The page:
Hungary sees abortion numbers plunge with rise of pro-family policies

By Lisa Bourne

ROME, Italy, June 1, 2018 (LifeSiteNews) – Hungary’s ever-increasing support for families by the government is creating an environment where marriages and families are flourishing and abortion numbers are dropping, one of the country’s ministers advised a recent international conference on life and family.

The support has caused abortion numbers to plunge by more than a third of what they were in 2010 (40,449 to 28,500). It has also caused a plunge in the number of divorces (23,873 in 2010 to 18,600 in 2017) and a surge in the number of marriages (35,520 in 2010 to 50,600 in 2017).

“A precondition of the medium and long-term social development and the sustainability of Hungary is a lasting turn in demographic trends,” Katalin Novàk, Hungarian Minister of State for the Family, Youth and International Affairs, said.

“The objective can be achieved with a stable, complex, targeted and flexible family policy that is capable of adapting to changing needs and conditions,” she added.

Novàk’s office is responsible for the management of the central European country’s family policy. Titled “Hungarian Family Policy in the Spirit of Humanae Vitae and Veritatis Splendor,” Novak’s address was delivered to a May 21 conference in Rome on the topic of “Human Life, the Family, and the Splendor of Truth: Gifts of God.”

The conference was convened by the John Paul II Academy for Human Life and the Family (JAHLF) and concerned the key Church encyclicals Humanae Vitae and Veritatis Splendor on their 50th and 25 anniversaries, respectively.

Christine de Marcellus Vollmer read Novàk’s remarks for the conference. Vollmer is president of Provive and a former member of the Pontifical Academy for Life, and has been a member as well of the Pontifical Council for the Family.

“The Fundamental Law (Hungary’s constitution) attaches special importance to the family, protects the institution of marriage, and states that the foundation of family lies in marriage and in parent-child relationship. It declares that Hungary shall encourage the commitment to have children,” Novàk said.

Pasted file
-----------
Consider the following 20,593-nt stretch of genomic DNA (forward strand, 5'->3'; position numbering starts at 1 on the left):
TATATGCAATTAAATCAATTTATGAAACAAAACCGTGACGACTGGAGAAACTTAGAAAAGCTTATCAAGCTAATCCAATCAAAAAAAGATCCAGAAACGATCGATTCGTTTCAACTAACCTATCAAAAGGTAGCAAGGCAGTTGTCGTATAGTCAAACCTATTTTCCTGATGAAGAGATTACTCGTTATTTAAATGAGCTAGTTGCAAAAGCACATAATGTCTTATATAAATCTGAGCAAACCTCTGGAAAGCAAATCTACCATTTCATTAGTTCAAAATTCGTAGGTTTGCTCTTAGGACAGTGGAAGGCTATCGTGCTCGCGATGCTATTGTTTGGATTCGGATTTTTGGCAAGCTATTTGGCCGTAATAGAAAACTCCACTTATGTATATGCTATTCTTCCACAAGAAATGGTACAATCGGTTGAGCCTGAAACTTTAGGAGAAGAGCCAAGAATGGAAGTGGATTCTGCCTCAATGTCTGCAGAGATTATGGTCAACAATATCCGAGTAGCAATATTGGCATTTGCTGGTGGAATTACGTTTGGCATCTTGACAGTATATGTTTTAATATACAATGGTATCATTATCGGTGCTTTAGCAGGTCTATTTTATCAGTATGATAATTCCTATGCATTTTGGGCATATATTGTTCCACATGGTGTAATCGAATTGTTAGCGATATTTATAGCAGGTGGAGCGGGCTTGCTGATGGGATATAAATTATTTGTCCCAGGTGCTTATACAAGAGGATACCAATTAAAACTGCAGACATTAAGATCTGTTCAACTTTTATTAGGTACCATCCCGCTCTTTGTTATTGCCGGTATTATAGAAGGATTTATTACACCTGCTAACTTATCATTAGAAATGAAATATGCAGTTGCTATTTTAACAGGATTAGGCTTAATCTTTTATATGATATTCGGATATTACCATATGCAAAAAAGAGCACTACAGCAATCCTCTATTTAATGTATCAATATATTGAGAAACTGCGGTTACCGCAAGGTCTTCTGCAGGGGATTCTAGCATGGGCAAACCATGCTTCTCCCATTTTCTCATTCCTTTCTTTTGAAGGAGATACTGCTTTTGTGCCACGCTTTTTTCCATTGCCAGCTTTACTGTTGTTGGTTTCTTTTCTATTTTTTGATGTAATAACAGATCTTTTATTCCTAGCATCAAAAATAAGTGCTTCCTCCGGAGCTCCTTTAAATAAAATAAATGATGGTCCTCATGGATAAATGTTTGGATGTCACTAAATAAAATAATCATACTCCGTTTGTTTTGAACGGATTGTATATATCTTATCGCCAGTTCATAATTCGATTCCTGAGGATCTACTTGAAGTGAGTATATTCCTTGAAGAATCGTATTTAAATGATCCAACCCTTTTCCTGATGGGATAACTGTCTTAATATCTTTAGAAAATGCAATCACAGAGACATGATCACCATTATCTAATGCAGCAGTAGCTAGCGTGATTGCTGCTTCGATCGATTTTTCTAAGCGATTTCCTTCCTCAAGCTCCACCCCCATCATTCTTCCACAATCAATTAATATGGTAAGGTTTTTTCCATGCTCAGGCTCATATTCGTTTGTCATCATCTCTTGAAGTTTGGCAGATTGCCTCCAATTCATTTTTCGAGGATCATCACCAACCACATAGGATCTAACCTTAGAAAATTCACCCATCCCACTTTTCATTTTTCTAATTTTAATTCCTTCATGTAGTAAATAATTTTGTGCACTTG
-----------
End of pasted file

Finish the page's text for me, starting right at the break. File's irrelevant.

Hungary’s approach includes assisting families with reconciling of work and family obligations. Considering this “of key importance,” current Hungarian family policy has comprehensive programs to offer this help to families.

Helping families includes maternity support, paid childcare leave, family tax benefits and housing allowance, tax allowances that encourage young couples to marry, encourage young couples to marry, vacation benefits, no-charge holiday camps for children, subsidized textbooks, and decreased utility costs. Families have seen significant financial gains, including a 63.8% increase since 2010 in the net average earnings of the Hungarian families due to the family tax reduction alone.

Statistics on demographic and economic developments in Hungary between 2010 and 2017 indicate an increase in the number of live births and the overall fertility rate, according to Novàk’s report, and the number of abortions and divorces has decreased, while marriages have increased.

Novàk’s address was one of several offered at the inaugural official meeting of the JPII Academy for Life.

A group of Catholic academics and family advocates formed the new laity-led Academy for Life after Pope Francis overhauled the original Pontifical Academy for Life last year.

The pope had not invited back many former Academy members appointed by Pope St. John Paul II, removed the requirement for members to sign a declaration upholding the Church’s pro-life teachings, and in the process he also appointed abortion supporters and implemented a different mandate that included immigration and the environment.


Novàk’s full address is reprinted at: